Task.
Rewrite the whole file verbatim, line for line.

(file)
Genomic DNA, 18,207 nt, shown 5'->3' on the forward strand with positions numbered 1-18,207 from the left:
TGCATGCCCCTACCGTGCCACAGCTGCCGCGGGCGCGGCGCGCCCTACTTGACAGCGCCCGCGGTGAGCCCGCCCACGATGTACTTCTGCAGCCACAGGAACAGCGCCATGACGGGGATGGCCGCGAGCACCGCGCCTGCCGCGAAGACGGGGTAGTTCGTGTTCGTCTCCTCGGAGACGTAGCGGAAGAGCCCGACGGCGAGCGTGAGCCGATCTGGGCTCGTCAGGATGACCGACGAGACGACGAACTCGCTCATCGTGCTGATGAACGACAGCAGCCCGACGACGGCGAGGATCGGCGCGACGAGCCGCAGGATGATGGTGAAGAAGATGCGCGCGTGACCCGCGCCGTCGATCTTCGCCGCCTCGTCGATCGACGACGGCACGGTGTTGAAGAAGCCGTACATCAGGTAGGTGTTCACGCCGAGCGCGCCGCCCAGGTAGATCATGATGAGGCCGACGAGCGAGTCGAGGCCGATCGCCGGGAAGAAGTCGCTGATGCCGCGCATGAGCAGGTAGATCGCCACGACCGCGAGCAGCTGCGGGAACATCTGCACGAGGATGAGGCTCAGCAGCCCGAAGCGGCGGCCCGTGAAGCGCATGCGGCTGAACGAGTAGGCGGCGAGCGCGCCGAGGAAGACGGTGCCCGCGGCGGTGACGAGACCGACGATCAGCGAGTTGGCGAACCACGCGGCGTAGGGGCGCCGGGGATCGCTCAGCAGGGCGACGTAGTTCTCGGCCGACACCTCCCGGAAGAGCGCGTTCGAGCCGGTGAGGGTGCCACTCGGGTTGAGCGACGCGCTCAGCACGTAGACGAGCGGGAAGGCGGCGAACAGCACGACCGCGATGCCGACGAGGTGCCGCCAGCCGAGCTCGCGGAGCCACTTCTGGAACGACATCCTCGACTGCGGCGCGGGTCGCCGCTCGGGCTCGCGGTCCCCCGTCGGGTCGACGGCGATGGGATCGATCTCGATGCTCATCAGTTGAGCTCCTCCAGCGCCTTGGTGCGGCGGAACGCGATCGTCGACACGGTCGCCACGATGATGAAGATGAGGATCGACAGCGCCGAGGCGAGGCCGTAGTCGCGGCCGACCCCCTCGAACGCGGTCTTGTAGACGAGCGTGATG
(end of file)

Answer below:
Genomic DNA, 18,207 nt, shown 5'->3' on the forward strand with positions numbered 1-18,207 from the left:
TGCATGCCCCTACCGTGCCACAGCTGCCGCGGGCGCGGCGCGCCCTACTTGACAGCGCCCGCGGTGAGCCCGCCCACGATGTACTTCTGCAGCCACAGGAACAGCGCCATGACGGGGATGGCCGCGAGCACCGCGCCTGCCGCGAAGACGGGGTAGTTCGTGTTCGTCTCCTCGGAGACGTAGCGGAAGAGCCCGACGGCGAGCGTGAGCCGATCTGGGCTCGTCAGGATGACCGACGAGACGACGAACTCGCTCATCGTGCTGATGAACGACAGCAGCCCGACGACGGCGAGGATCGGCGCGACGAGCCGCAGGATGATGGTGAAGAAGATGCGCGCGTGACCCGCGCCGTCGATCTTCGCCGCCTCGTCGATCGACGACGGCACGGTGTTGAAGAAGCCGTACATCAGGTAGGTGTTCACGCCGAGCGCGCCGCCCAGGTAGATCATGATGAGGCCGACGAGCGAGTCGAGGCCGATCGCCGGGAAGAAGTCGCTGATGCCGCGCATGAGCAGGTAGATCGCCACGACCGCGAGCAGCTGCGGGAACATCTGCACGAGGATGAGGCTCAGCAGCCCGAAGCGGCGGCCCGTGAAGCGCATGCGGCTGAACGAGTAGGCGGCGAGCGCGCCGAGGAAGACGGTGCCCGCGGCGGTGACGAGACCGACGATCAGCGAGTTGGCGAACCACGCGGCGTAGGGGCGCCGGGGATCGCTCAGCAGGGCGACGTAGTTCTCGGCCGACACCTCCCGGAAGAGCGCGTTCGAGCCGGTGAGGGTGCCACTCGGGTTGAGCGACGCGCTCAGCACGTAGACGAGCGGGAAGGCGGCGAACAGCACGACCGCGATGCCGACGAGGTGCCGCCAGCCGAGCTCGCGGAGCCACTTCTGGAACGACATCCTCGACTGCGGCGCGGGTCGCCGCTCGGGCTCGCGGTCCCCCGTCGGGTCGACGGCGATGGGATCGATCTCGATGCTCATCAGTTGAGCTCCTCCAGCGCCTTGGTGCGGCGGAACGCGATCGTCGACACGGTCGCCACGATGATGAAGATGAGGATCGACAGCGCCGAGGCGAGGCCGTAGTCGCGGCCGACCCCCTCGAACGCGGTCTTGTAGACGAGCGTGATG